Trouble with his base. Roosevelt was the darling of the GOP's progressive wing, ultimately leading them out of the party in 1912. But, when his Bull Moose campaign went down to defeat, the ex-president headed to South America for an adventure while his erstwhile allies found themselves in electoral hot water. By 1916, the party was in disarray, and T.R. was making nice with the Republicans — alienating parts of his progressive base just as certainly as Bush's spending has alienated parts of his conservative base over the last few years.

Divisiveness. Anxious to insert America into the war, Roosevelt looked for someone to blame for the nation's reluctance. And he found one in the contemporary tensions over immigration, the day's equivalent of the culture wars. It was "hyphenated Americanism" and the refusal to accept the duties of "real Americanism" that made people reluctant to enter the war, he said. And, of course, it wasn't the ordinary Americans of foreign extraction who were to blame — it was their media-savvy spokespeople. He drew one distinction, for instance, between "decent Americans who are of German descent" and "the professional hyphenated German-Americans."

Unpopularity. Defeated in 1912 and arguing for entry into a foreign war that many Americans initially resisted, the old hero of San Juan Hill found himself in a novel position: deeply unpopular. According to biographer H.W. Brands, "Roosevelt had come to savor unpopularity; it made him feel more principled." And, according to Brands, T.R. comforted himself with a tactic eminently familiar to the current president: historical comparisons. "Obsessed as he was with Lincoln and the Civil War, he dearly wanted to play a similar role during democracy's current crisis," Brands writes. Getting nowhere in his war effort, Roosevelt made the comparison himself, writing "Abraham Lincoln on one occasion when told that a given course of action would not achieve results responded that at least he was keeping his conscience clean."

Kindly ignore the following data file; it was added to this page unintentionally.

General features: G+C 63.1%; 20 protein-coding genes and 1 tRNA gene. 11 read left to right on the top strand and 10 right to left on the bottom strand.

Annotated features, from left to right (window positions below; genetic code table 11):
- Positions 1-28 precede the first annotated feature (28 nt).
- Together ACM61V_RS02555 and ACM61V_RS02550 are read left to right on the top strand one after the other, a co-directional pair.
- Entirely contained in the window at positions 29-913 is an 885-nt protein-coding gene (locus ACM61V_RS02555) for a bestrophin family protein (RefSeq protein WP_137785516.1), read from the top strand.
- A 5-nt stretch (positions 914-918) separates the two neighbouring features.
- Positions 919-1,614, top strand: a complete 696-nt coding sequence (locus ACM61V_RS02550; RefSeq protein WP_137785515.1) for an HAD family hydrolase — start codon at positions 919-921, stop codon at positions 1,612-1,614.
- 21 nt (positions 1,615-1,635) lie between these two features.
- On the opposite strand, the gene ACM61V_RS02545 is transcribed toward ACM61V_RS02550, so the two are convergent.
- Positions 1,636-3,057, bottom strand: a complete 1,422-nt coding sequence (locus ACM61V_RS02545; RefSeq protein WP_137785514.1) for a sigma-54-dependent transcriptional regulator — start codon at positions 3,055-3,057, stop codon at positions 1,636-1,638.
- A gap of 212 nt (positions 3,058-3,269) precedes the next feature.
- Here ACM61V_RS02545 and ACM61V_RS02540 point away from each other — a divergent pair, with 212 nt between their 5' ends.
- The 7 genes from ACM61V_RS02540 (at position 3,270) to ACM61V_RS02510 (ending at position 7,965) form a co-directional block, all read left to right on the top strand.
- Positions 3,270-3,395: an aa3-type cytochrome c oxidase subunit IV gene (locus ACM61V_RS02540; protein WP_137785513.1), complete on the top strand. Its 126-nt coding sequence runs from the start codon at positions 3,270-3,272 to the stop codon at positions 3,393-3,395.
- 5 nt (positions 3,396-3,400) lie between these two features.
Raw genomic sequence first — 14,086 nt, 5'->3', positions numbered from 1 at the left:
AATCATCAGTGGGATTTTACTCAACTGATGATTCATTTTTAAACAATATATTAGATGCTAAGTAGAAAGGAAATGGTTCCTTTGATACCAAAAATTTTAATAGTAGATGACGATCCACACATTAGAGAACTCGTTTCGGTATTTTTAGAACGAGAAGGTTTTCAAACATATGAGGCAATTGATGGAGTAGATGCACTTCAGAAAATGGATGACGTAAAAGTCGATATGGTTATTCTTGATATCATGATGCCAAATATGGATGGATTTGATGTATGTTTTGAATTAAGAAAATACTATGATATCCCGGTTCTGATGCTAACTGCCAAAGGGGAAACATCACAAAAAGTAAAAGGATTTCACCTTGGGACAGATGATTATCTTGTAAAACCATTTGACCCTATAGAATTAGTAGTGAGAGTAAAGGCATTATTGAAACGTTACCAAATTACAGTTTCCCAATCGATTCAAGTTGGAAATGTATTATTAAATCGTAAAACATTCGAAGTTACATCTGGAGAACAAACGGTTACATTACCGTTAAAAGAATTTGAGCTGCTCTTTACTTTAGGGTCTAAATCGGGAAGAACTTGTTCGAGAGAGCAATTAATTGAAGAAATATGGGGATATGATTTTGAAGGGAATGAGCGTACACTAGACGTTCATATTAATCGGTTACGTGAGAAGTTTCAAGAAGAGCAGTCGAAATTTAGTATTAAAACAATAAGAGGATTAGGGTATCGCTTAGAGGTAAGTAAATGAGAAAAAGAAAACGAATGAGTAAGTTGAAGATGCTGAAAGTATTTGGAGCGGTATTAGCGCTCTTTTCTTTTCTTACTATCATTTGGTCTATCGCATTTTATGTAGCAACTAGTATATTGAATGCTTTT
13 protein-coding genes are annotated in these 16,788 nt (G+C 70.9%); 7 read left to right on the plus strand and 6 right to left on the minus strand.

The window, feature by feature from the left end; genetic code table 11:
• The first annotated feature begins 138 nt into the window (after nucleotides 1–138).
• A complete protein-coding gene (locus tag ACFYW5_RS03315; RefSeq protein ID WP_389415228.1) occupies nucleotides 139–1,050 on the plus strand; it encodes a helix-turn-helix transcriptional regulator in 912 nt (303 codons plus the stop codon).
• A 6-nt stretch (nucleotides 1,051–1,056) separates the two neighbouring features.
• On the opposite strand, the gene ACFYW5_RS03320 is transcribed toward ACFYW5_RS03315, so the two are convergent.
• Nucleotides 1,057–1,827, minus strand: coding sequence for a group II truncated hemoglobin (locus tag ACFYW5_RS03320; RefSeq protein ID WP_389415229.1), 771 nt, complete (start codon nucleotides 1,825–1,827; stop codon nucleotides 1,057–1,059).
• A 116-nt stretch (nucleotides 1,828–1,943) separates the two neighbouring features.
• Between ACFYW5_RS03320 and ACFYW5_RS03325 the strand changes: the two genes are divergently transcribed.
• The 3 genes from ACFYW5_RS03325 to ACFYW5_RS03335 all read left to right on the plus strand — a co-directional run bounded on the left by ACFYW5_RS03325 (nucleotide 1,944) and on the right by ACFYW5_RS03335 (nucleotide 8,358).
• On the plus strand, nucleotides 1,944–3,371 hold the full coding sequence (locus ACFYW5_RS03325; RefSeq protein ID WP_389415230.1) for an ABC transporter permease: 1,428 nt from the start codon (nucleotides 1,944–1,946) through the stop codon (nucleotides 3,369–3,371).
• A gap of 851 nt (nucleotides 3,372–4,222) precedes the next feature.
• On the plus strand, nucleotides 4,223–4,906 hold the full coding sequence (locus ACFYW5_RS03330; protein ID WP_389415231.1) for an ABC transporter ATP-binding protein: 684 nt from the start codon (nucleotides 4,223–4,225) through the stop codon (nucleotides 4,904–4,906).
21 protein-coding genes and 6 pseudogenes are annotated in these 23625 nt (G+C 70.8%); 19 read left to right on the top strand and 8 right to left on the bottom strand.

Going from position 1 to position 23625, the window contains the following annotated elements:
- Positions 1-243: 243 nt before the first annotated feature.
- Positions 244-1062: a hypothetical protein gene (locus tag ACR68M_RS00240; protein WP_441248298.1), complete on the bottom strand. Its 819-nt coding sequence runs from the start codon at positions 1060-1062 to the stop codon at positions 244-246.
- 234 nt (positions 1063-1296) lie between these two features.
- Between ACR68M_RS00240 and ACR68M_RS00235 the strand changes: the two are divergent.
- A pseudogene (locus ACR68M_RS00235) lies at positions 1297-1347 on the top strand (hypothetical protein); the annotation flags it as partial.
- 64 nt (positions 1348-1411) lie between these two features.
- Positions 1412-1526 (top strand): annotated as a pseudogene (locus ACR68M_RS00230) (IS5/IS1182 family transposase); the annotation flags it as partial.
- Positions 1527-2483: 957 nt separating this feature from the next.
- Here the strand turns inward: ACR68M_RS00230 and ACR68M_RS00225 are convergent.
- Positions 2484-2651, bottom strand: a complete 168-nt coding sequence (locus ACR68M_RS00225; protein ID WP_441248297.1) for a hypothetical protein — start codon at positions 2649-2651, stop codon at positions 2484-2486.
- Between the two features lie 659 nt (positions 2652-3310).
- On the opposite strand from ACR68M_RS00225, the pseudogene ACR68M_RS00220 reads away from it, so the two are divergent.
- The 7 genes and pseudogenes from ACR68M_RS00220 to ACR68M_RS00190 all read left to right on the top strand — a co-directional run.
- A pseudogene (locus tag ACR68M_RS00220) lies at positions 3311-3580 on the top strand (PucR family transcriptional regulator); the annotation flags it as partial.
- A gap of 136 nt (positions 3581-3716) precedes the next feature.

Had Roosevelt lived long enough to come back to the White House in 1920, all of his wartime raging might not have meant much. Even T.R. might not have been enough to blunt the angry isolationism of the 1920s. Or perhaps he would have reacted to the era by returning to the progressive politics of his first administration. We'll never know. Which is probably a good thing: This way, the triumphs and tribulations of his nonexistent third administration make a perfect role model for Bush in his hour of trouble.
By Michael Currie Schaffer